A: He was beloved.

Oh, was John Tortorella abrasive? Yeah. Could he be a dick? Sure. Did he ever rub fans the wrong way? Yeah, but it wasn’t 2007-08 (which I’ll elaborate on below), it was 2001-02 when John was coaching his first season in Tampa. He took Vinny Lecavalier’s captaincy away (after Lecavalier’s contract holdout to start the season) and put Lecavalier in the doghouse to a point Lecavalier wanted out of town. Yeah, fans sided with the franchise player – but Torts won out, and won the backing of ownership who refused to trade Vinny.

Not only did Torts win out, but Lecavalier himself admits he’s a better player thanks to what he went through with Tortorella that season. Problems were too often personnel related from 2005-06 until the end of Torts tenure in Tampa. That failing wasn’t on Torts so much as it was on horrible drafting, bad decisions by GM Jay Feaster and circumstances beyond both men’s control.

Q: Why did Torts fall out of favor in Tampa Bay? Was his personality too abrasive? Did the team quit on him? Did management and fans simply get tired of his stubbornness? Describe the break-up between him and the Lightning.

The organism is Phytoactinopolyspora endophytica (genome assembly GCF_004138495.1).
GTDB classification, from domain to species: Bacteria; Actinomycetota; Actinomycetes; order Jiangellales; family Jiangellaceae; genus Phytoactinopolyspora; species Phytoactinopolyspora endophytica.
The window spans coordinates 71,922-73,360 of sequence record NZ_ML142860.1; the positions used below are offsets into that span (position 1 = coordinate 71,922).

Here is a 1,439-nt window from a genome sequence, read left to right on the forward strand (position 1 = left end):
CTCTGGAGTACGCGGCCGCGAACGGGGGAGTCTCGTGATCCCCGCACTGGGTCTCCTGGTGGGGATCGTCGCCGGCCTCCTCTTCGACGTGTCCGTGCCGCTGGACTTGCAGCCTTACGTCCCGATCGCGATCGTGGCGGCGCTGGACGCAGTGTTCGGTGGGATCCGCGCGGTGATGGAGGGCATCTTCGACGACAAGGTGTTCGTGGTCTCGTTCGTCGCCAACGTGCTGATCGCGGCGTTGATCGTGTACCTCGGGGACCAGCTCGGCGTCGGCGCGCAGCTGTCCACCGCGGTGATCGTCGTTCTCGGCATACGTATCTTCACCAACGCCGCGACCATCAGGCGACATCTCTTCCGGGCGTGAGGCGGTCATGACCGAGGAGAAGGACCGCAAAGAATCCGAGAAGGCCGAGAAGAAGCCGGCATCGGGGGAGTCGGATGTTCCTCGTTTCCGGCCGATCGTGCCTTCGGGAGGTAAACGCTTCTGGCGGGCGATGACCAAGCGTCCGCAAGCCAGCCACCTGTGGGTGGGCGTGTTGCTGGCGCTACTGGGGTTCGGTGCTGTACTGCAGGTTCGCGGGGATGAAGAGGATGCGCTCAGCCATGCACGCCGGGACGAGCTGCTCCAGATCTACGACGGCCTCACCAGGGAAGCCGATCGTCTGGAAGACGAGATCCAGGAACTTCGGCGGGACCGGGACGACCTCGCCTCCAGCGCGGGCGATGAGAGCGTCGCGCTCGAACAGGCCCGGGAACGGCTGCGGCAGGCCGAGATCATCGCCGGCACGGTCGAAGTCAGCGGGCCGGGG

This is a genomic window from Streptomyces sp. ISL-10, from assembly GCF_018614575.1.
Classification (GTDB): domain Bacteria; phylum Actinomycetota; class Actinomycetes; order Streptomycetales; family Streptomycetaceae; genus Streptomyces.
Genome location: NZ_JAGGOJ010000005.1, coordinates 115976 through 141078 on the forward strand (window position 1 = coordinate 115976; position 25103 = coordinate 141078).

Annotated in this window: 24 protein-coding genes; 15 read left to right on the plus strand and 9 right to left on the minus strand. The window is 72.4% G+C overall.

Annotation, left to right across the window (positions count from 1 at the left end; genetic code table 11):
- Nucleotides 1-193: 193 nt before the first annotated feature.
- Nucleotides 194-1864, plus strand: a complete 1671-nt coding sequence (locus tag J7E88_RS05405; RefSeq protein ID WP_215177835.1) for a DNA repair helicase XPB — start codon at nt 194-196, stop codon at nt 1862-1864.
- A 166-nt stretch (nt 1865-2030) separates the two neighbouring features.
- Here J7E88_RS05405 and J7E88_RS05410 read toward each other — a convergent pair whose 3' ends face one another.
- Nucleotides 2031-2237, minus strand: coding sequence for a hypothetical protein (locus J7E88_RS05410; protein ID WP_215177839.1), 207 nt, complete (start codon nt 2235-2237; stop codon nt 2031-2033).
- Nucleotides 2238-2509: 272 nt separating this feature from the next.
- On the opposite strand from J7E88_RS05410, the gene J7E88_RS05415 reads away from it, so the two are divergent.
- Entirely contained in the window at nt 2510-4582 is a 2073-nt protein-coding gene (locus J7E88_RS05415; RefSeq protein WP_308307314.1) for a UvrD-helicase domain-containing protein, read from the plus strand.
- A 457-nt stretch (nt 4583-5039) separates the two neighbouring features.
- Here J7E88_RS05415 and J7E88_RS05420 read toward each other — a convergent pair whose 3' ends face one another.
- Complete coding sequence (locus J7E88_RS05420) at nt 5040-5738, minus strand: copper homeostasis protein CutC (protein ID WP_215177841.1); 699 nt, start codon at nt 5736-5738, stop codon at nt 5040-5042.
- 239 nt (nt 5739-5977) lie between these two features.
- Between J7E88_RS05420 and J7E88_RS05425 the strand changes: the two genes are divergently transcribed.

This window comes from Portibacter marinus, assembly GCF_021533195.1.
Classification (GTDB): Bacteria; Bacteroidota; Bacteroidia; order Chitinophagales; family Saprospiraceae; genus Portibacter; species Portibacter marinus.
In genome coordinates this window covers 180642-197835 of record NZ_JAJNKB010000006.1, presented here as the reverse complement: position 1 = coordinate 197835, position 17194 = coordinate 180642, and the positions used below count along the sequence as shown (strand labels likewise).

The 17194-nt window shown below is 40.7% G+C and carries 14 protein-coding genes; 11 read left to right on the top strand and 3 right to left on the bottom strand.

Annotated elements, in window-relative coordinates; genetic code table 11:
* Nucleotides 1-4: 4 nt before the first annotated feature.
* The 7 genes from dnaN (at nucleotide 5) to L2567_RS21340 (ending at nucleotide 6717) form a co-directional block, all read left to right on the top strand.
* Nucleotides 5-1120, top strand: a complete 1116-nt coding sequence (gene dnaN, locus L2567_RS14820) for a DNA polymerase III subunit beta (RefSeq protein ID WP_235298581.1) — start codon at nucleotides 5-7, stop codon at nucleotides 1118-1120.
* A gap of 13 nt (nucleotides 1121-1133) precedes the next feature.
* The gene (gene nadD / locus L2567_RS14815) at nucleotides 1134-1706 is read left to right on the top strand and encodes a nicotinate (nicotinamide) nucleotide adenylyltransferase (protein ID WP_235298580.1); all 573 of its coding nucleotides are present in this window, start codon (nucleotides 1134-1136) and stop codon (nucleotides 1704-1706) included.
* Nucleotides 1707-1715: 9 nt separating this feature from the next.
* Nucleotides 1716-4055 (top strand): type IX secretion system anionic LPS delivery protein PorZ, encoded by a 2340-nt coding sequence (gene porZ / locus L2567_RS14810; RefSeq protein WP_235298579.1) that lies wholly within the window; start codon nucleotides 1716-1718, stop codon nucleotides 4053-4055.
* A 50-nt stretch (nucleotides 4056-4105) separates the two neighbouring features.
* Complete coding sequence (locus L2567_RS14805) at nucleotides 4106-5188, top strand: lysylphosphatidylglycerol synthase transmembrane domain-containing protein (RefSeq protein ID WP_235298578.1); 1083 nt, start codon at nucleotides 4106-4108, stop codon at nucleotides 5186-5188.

A: Hockey. That’s it in a nutshell. THAT’S why John Tortorella was dismissed in Tampa Bay after the 2007-08 season – the incoming ownership group (one of the most impulsively asinine ownership groups that the NHL has seen in the modern era).

You see, Torts got canned, but you miss the entire story of the season: Ownership was in limbo from August 7, 2007, until around the trade deadline in 2008. That means the team could not take on or subtract any significant payroll and change the franchises value. That means personnel problems could only be addressed with minor league reserves. And the prospects who were promoted to Tampa were not going to cure the broader ills of the Lightning (see: Goaltending).

Tortorella had to coach with what he had. Jay Feaster couldn’t make a trade. Basically everyone had to suffer that season: players, coaching, management, and the fans.

Did John Tortorella fall out of favor with the fans or the media? We were used to his antics and embraced it. He missed the playoffs only two times in his seven seasons as head coach of the Lightning: 2001-02 and 2007-08.

Now let’s finish this history lesson: Rumors started in March 2008 that the incoming ownership group wanted to bring in Barry Melrose as the head coach (a guy who hadn’t coached in the league in a decade). Torts’ fate was not sealed by his style, coaching, lack of results, or some public gaffe. His fate was sealed by the incoming owners (Oren Koules and Len Barrie, also known as “The Cowboys”) that were planning to turn the Tampa Bay Lightning into their own personal fantasy hockey team.